photo © 2008 Bárbara Bessa | more info (via: Wylio)
These last few weeks have been bittersweet for me at school. At the end of April I accepted a new position. I will be returning to being a full-time teacher. I am very excited about it. I will have my own classes again. I will be working with one of the most extraordinary group of professionals I could have ever imagined being assembled. It is at a new school, which means things are still fresh and shiny (and they don’t leak!). The technology is all the latest and greatest. It is the opportunity to join a school and help establish a history and routines that will have a long lasting impact on the school, well beyond my time there (however short or long that may be).
And yet, I will really miss some of the things that I have been doing. The last two years as a teacher-librarian represent the single best professional development experience of my entire career. I have learned SO much! Really I could not have imagined looking at education the way I do now, a mere two years ago. In fact until I got my first iPod touch three years ago, I think you could have safely described me as an education Luddite. I will miss the ability to explore new ideas in much more detail than I will probably have being a full-time teacher. Don’t get me wrong I will never go back to the past, but maybe I won’t have quite as much time to follow those links.
And yet I will really miss the connections with students that I was making in my role. Completely different from all my previous experiences, I got to know a whole lot (a WHOLE lot) of students, many, I think, whom I might not have necessarily met had I been teaching regular classes. Clearly the relationship was different (less depth, more breadth), but very interesting nonetheless.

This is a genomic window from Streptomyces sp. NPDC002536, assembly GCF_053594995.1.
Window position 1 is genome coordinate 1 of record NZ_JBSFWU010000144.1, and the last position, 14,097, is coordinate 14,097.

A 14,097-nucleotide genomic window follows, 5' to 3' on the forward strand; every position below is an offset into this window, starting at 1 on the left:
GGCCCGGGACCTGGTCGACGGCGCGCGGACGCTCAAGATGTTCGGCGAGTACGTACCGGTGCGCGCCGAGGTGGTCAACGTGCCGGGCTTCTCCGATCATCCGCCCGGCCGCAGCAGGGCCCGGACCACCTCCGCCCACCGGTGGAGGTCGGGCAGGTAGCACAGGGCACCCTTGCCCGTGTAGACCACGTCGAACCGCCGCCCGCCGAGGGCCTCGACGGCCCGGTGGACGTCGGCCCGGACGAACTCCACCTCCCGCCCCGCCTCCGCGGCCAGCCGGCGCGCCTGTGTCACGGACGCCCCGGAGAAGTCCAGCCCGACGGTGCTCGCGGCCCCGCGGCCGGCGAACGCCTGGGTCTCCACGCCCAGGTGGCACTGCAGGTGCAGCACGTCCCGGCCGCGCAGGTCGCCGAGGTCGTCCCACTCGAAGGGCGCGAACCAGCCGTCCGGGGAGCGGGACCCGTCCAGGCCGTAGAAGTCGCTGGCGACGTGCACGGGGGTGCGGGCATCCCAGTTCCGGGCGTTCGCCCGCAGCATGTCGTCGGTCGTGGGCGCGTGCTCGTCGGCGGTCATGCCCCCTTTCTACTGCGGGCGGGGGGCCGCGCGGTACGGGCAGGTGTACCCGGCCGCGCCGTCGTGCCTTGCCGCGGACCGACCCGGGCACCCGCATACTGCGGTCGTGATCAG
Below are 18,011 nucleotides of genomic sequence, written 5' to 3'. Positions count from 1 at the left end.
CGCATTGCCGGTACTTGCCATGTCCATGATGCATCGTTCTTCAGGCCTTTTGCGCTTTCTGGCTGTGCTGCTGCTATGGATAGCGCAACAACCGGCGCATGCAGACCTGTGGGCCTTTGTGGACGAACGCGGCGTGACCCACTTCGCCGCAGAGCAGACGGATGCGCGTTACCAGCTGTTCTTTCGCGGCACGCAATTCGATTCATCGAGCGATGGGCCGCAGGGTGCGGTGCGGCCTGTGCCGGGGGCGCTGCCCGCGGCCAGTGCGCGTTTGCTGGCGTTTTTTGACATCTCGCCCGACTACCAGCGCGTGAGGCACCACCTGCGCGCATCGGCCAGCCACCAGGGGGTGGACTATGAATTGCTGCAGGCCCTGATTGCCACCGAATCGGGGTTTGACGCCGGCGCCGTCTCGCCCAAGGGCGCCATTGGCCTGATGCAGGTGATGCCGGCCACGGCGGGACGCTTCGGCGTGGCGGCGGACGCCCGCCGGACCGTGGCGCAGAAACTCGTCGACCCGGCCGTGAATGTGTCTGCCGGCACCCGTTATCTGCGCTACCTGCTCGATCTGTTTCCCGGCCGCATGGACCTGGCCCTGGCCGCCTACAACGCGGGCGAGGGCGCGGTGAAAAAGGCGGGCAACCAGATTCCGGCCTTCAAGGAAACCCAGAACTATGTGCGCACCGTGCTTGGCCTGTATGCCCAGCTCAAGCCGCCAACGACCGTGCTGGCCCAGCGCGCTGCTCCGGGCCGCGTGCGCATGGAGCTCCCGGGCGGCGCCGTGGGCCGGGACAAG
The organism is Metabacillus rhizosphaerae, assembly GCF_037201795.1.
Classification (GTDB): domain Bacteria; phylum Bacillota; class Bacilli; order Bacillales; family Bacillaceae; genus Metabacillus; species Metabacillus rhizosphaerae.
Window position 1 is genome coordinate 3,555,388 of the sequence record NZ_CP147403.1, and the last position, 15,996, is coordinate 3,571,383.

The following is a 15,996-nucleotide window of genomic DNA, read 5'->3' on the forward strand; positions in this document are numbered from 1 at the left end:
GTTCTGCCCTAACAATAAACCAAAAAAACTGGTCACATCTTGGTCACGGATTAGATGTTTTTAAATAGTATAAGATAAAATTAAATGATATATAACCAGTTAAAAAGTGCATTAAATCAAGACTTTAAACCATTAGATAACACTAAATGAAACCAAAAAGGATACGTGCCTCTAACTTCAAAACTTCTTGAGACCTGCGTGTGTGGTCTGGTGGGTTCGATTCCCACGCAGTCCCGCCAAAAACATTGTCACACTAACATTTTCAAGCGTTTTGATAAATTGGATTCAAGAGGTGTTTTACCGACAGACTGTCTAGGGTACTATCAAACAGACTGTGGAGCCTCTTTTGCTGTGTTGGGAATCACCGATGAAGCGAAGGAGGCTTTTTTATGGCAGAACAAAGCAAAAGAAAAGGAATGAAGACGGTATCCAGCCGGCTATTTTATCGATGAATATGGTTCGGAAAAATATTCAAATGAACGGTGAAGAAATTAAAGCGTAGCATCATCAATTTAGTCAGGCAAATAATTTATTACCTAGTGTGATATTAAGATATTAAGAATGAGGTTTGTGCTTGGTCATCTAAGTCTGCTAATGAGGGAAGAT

And yet I will really miss the students in the one class I did teach per semester. I taught a lot of great students, and wow were they willing to follow me as I took them down all sorts of new paths trying all sorts of new things. I really had a hard time telling them that I was leaving. I really appreciated their kind comments and wishes that they could have me as a teacher next year. I was sorry to disappoint them, although they will surely have great teachers in my colleagues and that disappointment will be temporary.
But …. A new path beckons. I am excited to proceed. Who knows where it will take me in two years! I certainly couldn’t have predicted the last two years.